Don Juan in Soho
By Patrick Marber
Wyndham's Theatre, London
Reviewed by Jarlath O'Connell
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There is no doubting that Patrick Marber is a great writer and David Tennant a dazzling star, but this play is a turkey. Since Don Juan first appeared in Tirso de Molina's play in 1626 (dazzlingly staged by the RSC with Linus Roache by the way) it has had thousands of incarnations including Molière's 1665 play (on which this is based) and of course the Mozart-Da Ponte opera Don Giovanni.
Here Marber turns into in a 60's style sex farce which totally unbalances it as a drama. Updating Don Juan is always tall order. Its power came from exploring how a wilful rake risked eternal damnation, back when that really meant something. In today's world, where no such impediment exists, his relentless pursuit of selfish gratification just gets tiresome. But making it a farce does worse damage in that it varnishes it with a layer of Anglo Saxon prudery. This is the world of Are You Being Served or Terry and June with the priapic Jack-the-lad, the moany frigid wife, the spluttering old duffer of a father and lots of luscious lovelies running about in scanties. In a nod to 'liberation' a few of these are now also black and male. Despite all this it is about as sexy as an Ann Summers shop in Slough the morning after a flood. Here the virtuous are dull prigs and the devil gets all the best gags. All very comforting, smug and conservative.
It's the classic cautionary tale. DJ is a sex addict who piles outrage upon outrage abandoning his newly married bride for a Croatian supermodel and using and betraying everyone in his wake. When we get to his big self-justificatory speech, (the world is all corrupt so why can't I do what I like, and at least I'm not a hypocrite), it has as much weight as the words of a gobby teenager shouting at his parents before he slams his bedroom door in their faces.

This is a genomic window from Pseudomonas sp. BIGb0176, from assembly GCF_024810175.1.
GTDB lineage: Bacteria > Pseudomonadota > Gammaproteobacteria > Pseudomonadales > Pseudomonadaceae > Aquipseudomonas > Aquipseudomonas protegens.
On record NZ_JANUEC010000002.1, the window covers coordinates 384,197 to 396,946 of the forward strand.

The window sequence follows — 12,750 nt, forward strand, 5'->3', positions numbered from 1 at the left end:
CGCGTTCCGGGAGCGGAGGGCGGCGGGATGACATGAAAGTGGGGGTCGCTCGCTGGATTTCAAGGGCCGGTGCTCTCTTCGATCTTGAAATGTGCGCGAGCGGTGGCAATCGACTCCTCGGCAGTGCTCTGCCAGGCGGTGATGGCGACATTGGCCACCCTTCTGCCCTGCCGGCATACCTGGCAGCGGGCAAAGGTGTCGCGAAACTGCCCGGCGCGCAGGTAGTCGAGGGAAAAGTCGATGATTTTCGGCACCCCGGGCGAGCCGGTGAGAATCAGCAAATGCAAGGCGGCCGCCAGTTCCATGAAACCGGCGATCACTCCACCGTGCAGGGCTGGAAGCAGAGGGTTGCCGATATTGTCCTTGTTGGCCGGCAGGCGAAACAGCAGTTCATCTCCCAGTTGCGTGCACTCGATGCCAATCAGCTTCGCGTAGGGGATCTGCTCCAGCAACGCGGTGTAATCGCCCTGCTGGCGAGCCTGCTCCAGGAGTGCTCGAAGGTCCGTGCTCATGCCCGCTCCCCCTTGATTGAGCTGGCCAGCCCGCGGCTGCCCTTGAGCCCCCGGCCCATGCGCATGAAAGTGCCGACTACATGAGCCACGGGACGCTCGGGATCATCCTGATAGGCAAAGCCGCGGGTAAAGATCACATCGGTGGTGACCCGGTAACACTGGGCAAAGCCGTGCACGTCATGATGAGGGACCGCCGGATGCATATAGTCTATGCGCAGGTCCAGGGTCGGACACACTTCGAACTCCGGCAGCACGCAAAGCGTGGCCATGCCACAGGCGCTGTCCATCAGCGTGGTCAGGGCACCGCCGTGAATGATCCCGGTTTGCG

Locating the play in Soho no longer works either. Eleven years ago, when this was premiered at the Donmar, Soho still could claim some edge as a seedy sex haunt. Gentrification and Westminster Council have put a stop to all that so now even this aspect of the play is a curious historical footnote.
Tennant is what will put bums on seats here and he does deliver. He has the swagger, if not the musculature, of Errol Flynn and he attacks Marber's delightfully erudite wordplay with great relish. He also possesses the timing of a great stand-up comedian. Adrian Scarborough, probably our best character actor, fleshes out the role of Stan, the loyal manservant, with real skill despite it being a class archetype. Gawn Grainger too enjoys giving us his angry old Colonel routine, straight from Central Casting.
Marber also directs and throws all the tricks at it, from projections to a flying rickshaw, although designer Anna Fleischle must have been having an off-day here. He keeps the pace up too although this is hijacked by some excruciating 'movement' sequences. It ends which a 'send-em-home-humming' dance curtain number like you'd get coming out of Jersey Boys.